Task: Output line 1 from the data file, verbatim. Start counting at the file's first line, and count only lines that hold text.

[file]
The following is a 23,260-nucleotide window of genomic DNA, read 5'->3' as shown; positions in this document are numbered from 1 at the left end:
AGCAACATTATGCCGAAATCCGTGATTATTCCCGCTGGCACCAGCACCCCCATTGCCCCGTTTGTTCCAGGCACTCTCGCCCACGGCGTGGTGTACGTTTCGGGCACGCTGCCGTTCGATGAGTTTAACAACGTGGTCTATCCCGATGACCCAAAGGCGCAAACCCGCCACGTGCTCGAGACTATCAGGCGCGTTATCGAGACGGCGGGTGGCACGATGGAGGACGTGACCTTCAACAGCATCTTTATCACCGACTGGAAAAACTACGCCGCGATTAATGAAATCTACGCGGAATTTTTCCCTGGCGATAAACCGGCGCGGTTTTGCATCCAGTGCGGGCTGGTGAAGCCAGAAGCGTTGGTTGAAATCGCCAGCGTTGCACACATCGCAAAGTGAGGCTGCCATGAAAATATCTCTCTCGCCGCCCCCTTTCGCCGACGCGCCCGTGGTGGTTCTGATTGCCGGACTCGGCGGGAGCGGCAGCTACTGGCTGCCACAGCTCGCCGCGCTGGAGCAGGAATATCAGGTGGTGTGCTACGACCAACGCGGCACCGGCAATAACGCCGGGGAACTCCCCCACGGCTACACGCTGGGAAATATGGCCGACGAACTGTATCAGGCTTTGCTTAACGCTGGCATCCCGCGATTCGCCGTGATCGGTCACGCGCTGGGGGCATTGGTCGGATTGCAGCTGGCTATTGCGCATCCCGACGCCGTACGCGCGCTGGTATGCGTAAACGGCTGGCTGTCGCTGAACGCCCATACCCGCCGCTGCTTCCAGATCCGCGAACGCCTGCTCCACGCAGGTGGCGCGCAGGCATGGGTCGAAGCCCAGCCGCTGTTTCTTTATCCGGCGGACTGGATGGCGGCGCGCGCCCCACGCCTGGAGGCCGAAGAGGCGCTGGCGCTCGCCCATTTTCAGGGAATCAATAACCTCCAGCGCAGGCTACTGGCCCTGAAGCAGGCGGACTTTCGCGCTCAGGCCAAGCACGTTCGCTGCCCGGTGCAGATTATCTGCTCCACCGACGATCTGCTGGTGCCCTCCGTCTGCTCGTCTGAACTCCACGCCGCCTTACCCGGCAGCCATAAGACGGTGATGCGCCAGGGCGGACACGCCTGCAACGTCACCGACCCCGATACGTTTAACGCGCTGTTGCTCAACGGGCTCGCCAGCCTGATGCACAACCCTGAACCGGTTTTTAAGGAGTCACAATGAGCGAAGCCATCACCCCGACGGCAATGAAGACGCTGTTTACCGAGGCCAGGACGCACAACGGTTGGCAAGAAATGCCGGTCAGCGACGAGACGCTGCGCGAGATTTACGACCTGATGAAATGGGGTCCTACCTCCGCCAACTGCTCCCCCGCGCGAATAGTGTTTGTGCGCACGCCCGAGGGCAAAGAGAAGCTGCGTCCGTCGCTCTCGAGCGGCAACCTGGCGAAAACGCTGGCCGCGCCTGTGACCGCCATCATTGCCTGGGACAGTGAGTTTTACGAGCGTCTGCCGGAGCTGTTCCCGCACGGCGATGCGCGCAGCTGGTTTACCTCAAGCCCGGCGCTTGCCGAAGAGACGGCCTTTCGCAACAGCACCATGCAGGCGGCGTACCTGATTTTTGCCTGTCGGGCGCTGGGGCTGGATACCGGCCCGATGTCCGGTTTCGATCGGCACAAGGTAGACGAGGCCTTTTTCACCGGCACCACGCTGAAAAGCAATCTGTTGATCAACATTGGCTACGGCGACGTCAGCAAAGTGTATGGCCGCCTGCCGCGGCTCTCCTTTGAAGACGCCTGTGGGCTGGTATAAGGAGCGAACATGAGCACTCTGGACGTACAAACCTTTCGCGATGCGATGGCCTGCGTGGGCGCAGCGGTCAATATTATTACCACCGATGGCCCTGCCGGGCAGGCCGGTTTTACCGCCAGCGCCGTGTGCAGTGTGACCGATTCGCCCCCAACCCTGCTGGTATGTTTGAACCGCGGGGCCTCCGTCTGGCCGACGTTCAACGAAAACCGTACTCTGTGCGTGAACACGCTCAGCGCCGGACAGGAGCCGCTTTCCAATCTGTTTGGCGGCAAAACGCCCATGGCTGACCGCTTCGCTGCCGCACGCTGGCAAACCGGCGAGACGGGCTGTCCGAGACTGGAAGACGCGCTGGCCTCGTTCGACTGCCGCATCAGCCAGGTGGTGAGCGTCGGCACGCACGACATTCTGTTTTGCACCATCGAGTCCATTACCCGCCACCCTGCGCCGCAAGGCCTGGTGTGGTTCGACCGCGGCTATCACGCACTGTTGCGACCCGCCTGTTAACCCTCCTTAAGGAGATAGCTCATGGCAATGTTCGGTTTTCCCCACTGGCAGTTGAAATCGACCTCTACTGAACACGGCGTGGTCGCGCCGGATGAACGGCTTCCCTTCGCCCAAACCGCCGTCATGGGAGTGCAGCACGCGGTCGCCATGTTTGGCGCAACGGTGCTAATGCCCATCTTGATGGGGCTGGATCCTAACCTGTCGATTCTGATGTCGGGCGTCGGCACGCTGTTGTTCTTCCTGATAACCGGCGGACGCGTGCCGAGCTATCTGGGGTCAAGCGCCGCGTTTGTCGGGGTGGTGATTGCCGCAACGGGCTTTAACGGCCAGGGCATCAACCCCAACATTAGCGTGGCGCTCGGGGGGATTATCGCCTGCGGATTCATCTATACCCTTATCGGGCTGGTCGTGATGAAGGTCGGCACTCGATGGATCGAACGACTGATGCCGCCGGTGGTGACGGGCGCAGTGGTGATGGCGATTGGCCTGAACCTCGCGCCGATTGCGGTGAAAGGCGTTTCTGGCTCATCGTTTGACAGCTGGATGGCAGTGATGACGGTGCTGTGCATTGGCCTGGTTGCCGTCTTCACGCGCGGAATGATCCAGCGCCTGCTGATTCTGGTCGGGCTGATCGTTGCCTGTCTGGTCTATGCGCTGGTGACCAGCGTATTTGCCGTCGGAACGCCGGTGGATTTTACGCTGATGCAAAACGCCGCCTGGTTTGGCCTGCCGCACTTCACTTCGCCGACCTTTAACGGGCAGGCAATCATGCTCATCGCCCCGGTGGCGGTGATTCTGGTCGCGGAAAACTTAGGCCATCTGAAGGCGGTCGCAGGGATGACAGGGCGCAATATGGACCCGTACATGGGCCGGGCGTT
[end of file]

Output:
The following is a 23,260-nucleotide window of genomic DNA, read 5'->3' as shown; positions in this document are numbered from 1 at the left end: